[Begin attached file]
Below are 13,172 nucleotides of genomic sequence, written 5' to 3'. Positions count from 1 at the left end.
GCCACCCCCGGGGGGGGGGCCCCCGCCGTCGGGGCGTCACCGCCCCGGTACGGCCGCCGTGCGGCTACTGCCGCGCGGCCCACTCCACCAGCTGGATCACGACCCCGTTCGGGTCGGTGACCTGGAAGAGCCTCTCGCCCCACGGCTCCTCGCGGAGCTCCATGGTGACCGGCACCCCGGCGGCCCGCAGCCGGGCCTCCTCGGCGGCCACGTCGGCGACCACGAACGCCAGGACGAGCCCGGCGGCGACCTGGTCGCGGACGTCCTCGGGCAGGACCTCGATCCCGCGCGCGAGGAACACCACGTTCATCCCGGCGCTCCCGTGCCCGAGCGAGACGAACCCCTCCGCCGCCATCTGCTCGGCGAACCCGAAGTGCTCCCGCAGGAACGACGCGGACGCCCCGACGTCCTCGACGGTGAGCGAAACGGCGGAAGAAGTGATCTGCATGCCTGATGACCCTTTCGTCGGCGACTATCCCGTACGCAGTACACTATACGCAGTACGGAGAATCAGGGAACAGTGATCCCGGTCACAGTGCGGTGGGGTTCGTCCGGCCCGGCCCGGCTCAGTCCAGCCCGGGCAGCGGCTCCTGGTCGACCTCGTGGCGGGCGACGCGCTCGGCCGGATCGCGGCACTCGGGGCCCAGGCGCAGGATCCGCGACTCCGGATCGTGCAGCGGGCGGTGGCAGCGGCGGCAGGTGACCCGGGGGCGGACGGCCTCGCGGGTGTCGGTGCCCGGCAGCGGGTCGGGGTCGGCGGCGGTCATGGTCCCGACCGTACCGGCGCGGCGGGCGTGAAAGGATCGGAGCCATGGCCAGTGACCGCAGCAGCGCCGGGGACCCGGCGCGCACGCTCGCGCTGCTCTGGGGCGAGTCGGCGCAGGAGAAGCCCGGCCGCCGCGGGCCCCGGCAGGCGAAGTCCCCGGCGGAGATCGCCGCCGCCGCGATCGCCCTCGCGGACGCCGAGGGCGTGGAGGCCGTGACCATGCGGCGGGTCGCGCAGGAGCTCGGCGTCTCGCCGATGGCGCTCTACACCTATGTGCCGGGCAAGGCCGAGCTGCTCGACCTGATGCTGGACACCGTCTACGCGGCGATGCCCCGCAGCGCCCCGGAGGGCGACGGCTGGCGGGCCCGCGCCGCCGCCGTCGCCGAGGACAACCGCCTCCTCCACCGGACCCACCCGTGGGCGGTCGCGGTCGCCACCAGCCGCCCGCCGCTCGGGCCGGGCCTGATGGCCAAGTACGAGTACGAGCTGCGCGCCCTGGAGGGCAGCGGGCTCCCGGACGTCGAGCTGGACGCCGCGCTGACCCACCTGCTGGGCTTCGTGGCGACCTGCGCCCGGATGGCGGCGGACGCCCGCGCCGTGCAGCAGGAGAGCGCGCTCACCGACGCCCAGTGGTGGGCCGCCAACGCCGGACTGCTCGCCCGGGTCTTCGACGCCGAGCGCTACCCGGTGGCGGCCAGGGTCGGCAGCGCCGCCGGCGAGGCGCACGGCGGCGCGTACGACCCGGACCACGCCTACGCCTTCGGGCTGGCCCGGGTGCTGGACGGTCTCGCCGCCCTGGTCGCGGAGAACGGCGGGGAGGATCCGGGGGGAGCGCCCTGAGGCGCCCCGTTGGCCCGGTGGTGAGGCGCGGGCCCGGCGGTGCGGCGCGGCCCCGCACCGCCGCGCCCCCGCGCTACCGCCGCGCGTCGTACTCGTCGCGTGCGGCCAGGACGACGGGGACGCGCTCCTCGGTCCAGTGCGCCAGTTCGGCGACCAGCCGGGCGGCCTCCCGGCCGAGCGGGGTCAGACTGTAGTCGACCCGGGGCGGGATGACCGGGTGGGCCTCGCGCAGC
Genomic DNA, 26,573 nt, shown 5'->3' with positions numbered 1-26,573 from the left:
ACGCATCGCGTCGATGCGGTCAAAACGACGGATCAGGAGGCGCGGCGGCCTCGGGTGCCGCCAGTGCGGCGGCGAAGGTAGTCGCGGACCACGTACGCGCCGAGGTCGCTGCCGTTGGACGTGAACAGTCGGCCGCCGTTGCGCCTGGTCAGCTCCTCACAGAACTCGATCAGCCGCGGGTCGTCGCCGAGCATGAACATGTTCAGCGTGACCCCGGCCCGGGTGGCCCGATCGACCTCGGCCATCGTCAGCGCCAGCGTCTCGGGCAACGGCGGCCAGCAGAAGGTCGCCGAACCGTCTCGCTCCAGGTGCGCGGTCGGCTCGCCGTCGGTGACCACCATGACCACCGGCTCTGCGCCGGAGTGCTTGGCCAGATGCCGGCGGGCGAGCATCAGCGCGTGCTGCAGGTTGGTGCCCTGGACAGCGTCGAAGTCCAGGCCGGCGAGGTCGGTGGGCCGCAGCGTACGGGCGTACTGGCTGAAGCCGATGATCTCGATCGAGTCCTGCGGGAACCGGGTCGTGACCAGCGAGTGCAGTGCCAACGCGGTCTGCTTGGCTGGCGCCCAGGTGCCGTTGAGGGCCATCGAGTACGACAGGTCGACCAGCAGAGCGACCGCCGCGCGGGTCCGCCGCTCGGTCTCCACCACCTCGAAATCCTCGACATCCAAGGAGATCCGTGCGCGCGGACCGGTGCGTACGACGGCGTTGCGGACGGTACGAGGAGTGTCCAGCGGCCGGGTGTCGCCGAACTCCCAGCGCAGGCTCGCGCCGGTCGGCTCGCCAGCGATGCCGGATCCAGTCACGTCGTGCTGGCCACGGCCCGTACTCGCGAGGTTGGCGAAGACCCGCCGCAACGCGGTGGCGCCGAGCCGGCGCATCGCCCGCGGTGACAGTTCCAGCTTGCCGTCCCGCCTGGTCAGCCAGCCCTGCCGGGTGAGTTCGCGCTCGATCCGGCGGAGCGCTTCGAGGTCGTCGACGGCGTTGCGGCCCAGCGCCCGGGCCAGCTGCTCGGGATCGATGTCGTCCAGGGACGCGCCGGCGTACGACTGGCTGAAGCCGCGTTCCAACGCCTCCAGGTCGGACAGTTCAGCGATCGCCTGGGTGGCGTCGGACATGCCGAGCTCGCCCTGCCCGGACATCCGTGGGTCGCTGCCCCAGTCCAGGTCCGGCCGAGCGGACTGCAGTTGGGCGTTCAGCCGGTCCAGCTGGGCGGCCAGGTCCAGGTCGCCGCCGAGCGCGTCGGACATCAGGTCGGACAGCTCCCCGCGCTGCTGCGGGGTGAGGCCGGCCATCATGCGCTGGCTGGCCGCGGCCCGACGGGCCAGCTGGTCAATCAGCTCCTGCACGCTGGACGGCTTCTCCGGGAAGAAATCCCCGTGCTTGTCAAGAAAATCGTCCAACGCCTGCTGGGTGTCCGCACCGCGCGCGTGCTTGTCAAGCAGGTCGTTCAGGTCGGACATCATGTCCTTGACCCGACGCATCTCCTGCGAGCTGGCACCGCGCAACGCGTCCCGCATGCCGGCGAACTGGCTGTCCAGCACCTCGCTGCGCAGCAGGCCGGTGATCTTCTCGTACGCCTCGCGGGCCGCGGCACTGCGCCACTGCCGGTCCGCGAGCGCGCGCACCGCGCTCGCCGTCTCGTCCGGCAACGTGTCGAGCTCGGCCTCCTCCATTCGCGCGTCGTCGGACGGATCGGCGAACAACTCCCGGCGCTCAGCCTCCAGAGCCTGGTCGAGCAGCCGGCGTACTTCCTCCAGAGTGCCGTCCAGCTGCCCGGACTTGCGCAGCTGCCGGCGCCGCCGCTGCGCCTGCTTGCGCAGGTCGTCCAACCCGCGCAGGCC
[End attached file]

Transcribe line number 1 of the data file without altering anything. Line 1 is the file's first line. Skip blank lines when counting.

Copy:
Below are 13,172 nucleotides of genomic sequence, written 5' to 3'. Positions count from 1 at the left end.